Assiginack complaining to Ontario Ombudsmen Hydro One transformer spill/cleanup unreported to the municipality

Fire rages at a Meredith Street Hydro One distribution site. The conflageration cut power to over 2,500 residents for over 15 hours on Sunday. photo by Dave Ham

ASSIGINACK—Following the January 14 fire that took out the Manitowaning Hydro One distribution centre and left much of Manitoulin in the cold for almost the entire day, contract crews were on-site for days following the event when they performed cleanup on the site—without contacting the municipality about the nature and amount of environmental damage. Being left out in the cold, once again, has caused the municipality to lodge a formal complaint with the Ontario Ombudsman.

During the February 6 meeting of Assiginack council, a resolution was passed to authorize staff to lodge the complaint, considering the municipality was never once contacted by Hydro One following the fire to keep to keep Assiginack informed as to why the cleanup was taking place.

“They need to be wakened up,” said Councillor Hugh Moggy.

According to the Ministry of Environment and Climate Change’s Steven Moggy, “the mobile transformer contained 4,136 litres of mineral insulating oil. “The mineral insulating oil located within the mobile transformer unit did not contain any PCBs,” said Mr. Moggy in response to an Expositor inquiry. Approximately 2,696 litres were burned and or spilled. Vacuum trucks were able to remove the remaining product from the site, including 1,135 litres from the transformer and 305 litres from the ground.”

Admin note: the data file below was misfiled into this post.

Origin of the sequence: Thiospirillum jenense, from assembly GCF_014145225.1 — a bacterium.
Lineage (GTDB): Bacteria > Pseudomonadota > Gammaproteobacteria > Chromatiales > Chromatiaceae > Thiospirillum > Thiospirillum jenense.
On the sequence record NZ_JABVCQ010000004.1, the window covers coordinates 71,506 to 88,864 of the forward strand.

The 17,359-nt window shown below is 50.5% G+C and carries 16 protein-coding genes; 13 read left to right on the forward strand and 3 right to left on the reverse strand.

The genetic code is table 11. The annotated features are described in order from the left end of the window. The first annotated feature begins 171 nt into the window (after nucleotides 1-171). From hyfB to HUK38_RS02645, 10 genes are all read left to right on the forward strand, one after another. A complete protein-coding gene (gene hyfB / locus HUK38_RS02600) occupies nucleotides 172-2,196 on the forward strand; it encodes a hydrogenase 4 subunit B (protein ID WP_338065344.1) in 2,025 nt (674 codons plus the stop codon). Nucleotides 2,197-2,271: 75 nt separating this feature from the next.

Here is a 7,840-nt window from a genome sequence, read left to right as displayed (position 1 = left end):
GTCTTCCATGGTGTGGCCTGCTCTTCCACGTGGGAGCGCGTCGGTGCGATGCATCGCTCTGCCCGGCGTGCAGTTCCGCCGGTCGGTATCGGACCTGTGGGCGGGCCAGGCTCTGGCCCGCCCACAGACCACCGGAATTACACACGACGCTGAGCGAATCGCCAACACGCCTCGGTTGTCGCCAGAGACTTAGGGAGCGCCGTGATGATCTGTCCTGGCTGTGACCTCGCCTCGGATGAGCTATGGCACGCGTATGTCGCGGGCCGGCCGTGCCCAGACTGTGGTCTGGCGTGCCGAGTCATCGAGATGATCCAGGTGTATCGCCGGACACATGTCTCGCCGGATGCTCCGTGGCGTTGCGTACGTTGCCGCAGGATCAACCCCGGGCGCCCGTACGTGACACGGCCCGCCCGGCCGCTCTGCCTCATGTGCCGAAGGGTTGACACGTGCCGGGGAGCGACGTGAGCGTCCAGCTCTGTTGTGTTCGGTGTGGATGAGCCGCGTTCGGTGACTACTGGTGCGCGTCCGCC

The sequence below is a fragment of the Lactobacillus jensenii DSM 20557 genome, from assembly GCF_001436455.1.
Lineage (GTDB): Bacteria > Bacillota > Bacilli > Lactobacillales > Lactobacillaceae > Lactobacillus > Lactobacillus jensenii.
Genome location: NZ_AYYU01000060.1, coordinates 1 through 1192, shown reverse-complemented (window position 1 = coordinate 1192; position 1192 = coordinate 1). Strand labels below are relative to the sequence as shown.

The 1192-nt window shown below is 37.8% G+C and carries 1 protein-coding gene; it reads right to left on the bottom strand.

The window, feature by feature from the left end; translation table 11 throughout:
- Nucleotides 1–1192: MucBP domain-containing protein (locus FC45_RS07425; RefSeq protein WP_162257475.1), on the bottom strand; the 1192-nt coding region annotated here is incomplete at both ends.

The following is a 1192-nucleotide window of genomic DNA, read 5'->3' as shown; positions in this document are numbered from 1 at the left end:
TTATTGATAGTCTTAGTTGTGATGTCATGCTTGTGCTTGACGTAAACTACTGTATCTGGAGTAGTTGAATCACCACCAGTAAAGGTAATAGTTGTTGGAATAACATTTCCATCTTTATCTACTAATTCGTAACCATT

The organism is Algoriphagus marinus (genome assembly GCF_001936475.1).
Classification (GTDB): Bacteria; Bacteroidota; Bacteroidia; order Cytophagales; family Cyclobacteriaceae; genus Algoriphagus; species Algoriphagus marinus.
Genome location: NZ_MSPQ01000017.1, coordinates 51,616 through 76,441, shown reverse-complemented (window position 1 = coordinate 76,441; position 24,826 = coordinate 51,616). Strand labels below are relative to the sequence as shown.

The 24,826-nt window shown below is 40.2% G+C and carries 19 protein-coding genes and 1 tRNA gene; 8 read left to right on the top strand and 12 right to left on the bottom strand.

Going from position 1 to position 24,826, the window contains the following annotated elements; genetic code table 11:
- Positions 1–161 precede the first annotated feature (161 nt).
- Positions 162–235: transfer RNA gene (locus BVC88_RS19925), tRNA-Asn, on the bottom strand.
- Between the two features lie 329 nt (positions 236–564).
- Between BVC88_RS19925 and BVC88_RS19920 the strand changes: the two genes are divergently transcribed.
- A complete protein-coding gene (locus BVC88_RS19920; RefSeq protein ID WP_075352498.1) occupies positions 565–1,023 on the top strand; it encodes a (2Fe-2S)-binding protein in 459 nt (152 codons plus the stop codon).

Mr. Moggy added that Hydro One removed approximately 14,000 kg of mostly solids (eg. soil and other materials) from the site.

“The clean-up crew installed wells to recover and intercept any contaminated water at the site,” Mr. Moggy continued. “They also brought in holding tanks for any oily water that might be caught in the recovery wells.”

“The water will be tested for Petroleum Hydro Carbons (PHCs) and Total Suspended Solids before it is released,” he added. “If any water has a visible sheen on it or testing indicates contamination, the water will be treated as a liquid industrial waste and sent via a certified waste hauler to a licenced facility.”

Hydro One’s Sr. Media Relations Advisor Tiz Baccega Rosa told The Expositor that remediation activities and monitoring of the site will continue until impacts are addressed appropriately, “likely extending into the spring of 2018.”

Ms. Baccega Rosa noted that Hydro One is also working with the adjacent property owner and the Township of Assiginack, something Assiginack CAO Alton Hobbs says is false.

“Our concern is twofold,” Mr. Hobbs said of the decision to contact the Ombudsman. “We know that there was a lot of environmental damage on the site and we weren’t made aware of the what, why or the prognosis.” Mr. Hobbs said that, secondly, the municipality finds it “mind boggling” that for a company that prides itself in being a ‘community partner’ they didn’t bother to contact Assiginack, or neighbouring Tehkummah or Wiikwemkoong, for that matter.

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